Not particularly, definitely not heavily. We hold a select few bands and artists in high regard due to their contribution towards music... certain aspects of our admiration rub off, ever so slightly. There's definite hints of our own individual influences within 'PAINS', that's unavoidable. We each bring different viewpoints and attributes to our sound, the funky rhythm sections and drawn out drones must have came from somewhere. But, collectively as a unit we tend to get our influences internally from the other members. We definitely rely heavily on each other musically and that's what makes us Queen Maud.

Do you think there's a bigger scene now for musicians to have a greater liberation with their music?

The scene is definitely more attainable, yes. The 'baby boom' of local, easy accessible music blogs within recent years is fantastic for music and definitely gives a wider variety of bands the opportunity to do so. If the band applies itself in the correct manor liberation is achievable.

What's the best outlet to get your music heard? 

Playing live shows is the obvious, and the most fun. Promoting it endlessly and applying yourself towards the event is all you can achieve at this grassroots level, finding the ideal demographics of an audience is difficult to judge, but hopefully it'll come naturally and in time. Internet based outlets... personally we love Bandcamp. We find a lot of the other social networking sites useless but Bandcamp is perfect for us.

When do you know if a track sounds good?

During the initial jam of a new song we'll spend around one hour experimenting with what we've got, if nothing accumulates after this time and the progression of a track doesn't flow naturally we'll move on to something different. Within this period of time if nothing has moulded itself into the soundscape you're looking for it then becomes forced, we want everything to be natural. The perfect track is when we lay down an enticing drum beat on the Akai drum machine and instantly feel the rhythm and know the progression of the song. We sometimes offer a nod of recognition at each other whilst we're playing, we then know we've found what we want to produce. You almost instantly foresee what the composition will generate and that's when you know it'll be featured on a record.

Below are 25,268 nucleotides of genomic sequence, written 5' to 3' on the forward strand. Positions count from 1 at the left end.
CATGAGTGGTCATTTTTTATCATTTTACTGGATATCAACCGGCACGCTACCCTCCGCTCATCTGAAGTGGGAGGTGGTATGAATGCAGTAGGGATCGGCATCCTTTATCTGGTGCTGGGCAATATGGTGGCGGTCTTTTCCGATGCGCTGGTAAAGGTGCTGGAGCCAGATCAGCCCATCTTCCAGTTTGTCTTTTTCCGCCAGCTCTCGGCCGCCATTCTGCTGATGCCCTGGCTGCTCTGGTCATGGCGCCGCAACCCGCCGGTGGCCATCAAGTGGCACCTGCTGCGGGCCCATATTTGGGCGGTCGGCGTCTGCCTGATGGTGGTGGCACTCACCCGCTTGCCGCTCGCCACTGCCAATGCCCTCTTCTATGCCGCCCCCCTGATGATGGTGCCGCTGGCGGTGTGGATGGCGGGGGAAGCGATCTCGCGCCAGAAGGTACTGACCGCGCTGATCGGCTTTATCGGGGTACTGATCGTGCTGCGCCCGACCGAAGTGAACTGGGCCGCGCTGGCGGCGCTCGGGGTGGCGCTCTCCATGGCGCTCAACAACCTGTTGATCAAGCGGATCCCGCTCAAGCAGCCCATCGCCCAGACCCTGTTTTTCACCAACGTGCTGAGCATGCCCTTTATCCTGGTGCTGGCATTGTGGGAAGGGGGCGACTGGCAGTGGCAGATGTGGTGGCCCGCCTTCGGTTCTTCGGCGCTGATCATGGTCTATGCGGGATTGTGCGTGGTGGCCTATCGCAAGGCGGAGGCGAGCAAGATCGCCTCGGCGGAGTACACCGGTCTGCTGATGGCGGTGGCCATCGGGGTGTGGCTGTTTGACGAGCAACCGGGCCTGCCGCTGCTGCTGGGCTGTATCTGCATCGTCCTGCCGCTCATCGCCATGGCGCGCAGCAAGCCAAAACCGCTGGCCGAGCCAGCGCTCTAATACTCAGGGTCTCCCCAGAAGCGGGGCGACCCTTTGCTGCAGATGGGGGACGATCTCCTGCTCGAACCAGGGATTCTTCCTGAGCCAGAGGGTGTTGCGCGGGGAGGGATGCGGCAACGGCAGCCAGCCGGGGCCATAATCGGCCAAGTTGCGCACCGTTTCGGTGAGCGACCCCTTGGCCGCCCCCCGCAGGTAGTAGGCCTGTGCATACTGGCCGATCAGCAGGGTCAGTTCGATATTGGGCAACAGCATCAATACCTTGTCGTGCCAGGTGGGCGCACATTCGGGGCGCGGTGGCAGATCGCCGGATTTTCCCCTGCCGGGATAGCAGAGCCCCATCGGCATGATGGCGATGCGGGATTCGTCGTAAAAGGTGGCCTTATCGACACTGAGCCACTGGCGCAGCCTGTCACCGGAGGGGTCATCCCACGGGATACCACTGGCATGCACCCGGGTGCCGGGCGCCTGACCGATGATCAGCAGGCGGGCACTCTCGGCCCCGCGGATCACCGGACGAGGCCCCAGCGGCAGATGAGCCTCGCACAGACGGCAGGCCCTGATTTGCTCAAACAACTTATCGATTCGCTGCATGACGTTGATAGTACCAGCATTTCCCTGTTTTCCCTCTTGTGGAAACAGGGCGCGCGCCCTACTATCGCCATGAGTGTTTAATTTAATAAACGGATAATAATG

What makes music important to you? 

The emotional aspect of music and its artistic values, 100%. The emotional expression sometimes goes without acknowledgement both lyrically and musically. A great lyricist can really hone in on your emotions. It really gives you something to relate to, we love listening to music dependent to what mood we're in, besides, without emotional and artistic expression live shows would become awfully dull and boring. Artistic values are important. The amount of work that goes into writing an EP or Album definitely goes unnoticed as most people are only interested in owning an album to benefit their social stature between themselves and their friends. Everybody knows somebody who buys an album solely to immerse themselves in a current trend or scene and from our viewpoint this completely devalues what music stands for.

Has there ever been a set plan as to what you would like to achieve with music?

Yes, definitely. We know where we want to be in two/three years, anybody who tells you otherwise is either lying or wasting their time. None of us want to be working boring jobs, who does? We want to make it to the level where music is our career, we can't imagine doing anything else.

Is there anything special coming up for Queen Maud in the next year we can hear of?

Yes, a busy year is in store. A second EP release entitled 'BODIES', and a studio album at some point in 2014. You'll also be seeing a lot more of us as we'll be performing as much as humanly possible around both Liverpool and Manchester. All of our commitments to University will be over by next summer so maybe a little UK tour...